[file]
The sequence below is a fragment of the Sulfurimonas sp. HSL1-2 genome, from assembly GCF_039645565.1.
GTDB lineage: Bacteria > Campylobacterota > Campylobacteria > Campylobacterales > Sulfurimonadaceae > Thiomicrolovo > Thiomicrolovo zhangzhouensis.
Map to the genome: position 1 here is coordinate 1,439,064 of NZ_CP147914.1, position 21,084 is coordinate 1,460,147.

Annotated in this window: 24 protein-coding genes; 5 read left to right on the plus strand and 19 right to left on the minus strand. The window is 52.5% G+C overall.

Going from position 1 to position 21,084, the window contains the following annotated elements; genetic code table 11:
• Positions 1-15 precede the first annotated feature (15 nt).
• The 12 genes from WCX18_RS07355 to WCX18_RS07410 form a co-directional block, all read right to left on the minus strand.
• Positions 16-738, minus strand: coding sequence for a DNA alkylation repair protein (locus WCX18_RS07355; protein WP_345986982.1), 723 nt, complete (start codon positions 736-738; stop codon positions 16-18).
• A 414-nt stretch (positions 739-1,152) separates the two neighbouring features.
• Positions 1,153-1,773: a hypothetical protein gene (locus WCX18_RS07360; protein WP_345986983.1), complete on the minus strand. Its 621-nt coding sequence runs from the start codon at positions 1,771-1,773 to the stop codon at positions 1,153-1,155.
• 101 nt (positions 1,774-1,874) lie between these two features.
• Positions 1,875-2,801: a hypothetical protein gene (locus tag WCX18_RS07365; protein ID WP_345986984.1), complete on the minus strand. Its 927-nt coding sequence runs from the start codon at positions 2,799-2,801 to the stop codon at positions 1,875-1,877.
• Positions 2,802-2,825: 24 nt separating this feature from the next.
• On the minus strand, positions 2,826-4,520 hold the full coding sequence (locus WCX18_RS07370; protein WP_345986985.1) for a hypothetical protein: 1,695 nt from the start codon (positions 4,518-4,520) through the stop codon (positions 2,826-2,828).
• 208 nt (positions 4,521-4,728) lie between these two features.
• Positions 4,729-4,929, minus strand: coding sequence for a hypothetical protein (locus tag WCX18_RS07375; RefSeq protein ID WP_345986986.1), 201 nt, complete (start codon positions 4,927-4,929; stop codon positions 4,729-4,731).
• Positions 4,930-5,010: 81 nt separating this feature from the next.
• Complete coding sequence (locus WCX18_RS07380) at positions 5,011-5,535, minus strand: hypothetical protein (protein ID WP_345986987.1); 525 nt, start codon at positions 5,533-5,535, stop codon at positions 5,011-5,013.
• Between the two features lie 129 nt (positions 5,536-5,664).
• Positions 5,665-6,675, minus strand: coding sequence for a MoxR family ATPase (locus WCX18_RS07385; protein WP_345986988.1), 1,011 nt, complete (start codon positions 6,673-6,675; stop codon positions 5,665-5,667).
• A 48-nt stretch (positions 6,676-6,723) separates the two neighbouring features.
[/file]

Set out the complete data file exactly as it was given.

The sequence below is a fragment of the Sulfurimonas sp. HSL1-2 genome, from assembly GCF_039645565.1.
GTDB lineage: Bacteria > Campylobacterota > Campylobacteria > Campylobacterales > Sulfurimonadaceae > Thiomicrolovo > Thiomicrolovo zhangzhouensis.
Map to the genome: position 1 here is coordinate 1,439,064 of NZ_CP147914.1, position 21,084 is coordinate 1,460,147.

Annotated in this window: 24 protein-coding genes; 5 read left to right on the plus strand and 19 right to left on the minus strand. The window is 52.5% G+C overall.

Going from position 1 to position 21,084, the window contains the following annotated elements; genetic code table 11:
• Positions 1-15 precede the first annotated feature (15 nt).
• The 12 genes from WCX18_RS07355 to WCX18_RS07410 form a co-directional block, all read right to left on the minus strand.
• Positions 16-738, minus strand: coding sequence for a DNA alkylation repair protein (locus WCX18_RS07355; protein WP_345986982.1), 723 nt, complete (start codon positions 736-738; stop codon positions 16-18).
• A 414-nt stretch (positions 739-1,152) separates the two neighbouring features.
• Positions 1,153-1,773: a hypothetical protein gene (locus WCX18_RS07360; protein WP_345986983.1), complete on the minus strand. Its 621-nt coding sequence runs from the start codon at positions 1,771-1,773 to the stop codon at positions 1,153-1,155.
• 101 nt (positions 1,774-1,874) lie between these two features.
• Positions 1,875-2,801: a hypothetical protein gene (locus tag WCX18_RS07365; protein ID WP_345986984.1), complete on the minus strand. Its 927-nt coding sequence runs from the start codon at positions 2,799-2,801 to the stop codon at positions 1,875-1,877.
• Positions 2,802-2,825: 24 nt separating this feature from the next.
• On the minus strand, positions 2,826-4,520 hold the full coding sequence (locus WCX18_RS07370; protein WP_345986985.1) for a hypothetical protein: 1,695 nt from the start codon (positions 4,518-4,520) through the stop codon (positions 2,826-2,828).
• 208 nt (positions 4,521-4,728) lie between these two features.
• Positions 4,729-4,929, minus strand: coding sequence for a hypothetical protein (locus tag WCX18_RS07375; RefSeq protein ID WP_345986986.1), 201 nt, complete (start codon positions 4,927-4,929; stop codon positions 4,729-4,731).
• Positions 4,930-5,010: 81 nt separating this feature from the next.
• Complete coding sequence (locus WCX18_RS07380) at positions 5,011-5,535, minus strand: hypothetical protein (protein ID WP_345986987.1); 525 nt, start codon at positions 5,533-5,535, stop codon at positions 5,011-5,013.
• Between the two features lie 129 nt (positions 5,536-5,664).
• Positions 5,665-6,675, minus strand: coding sequence for a MoxR family ATPase (locus WCX18_RS07385; protein WP_345986988.1), 1,011 nt, complete (start codon positions 6,673-6,675; stop codon positions 5,665-5,667).
• A 48-nt stretch (positions 6,676-6,723) separates the two neighbouring features.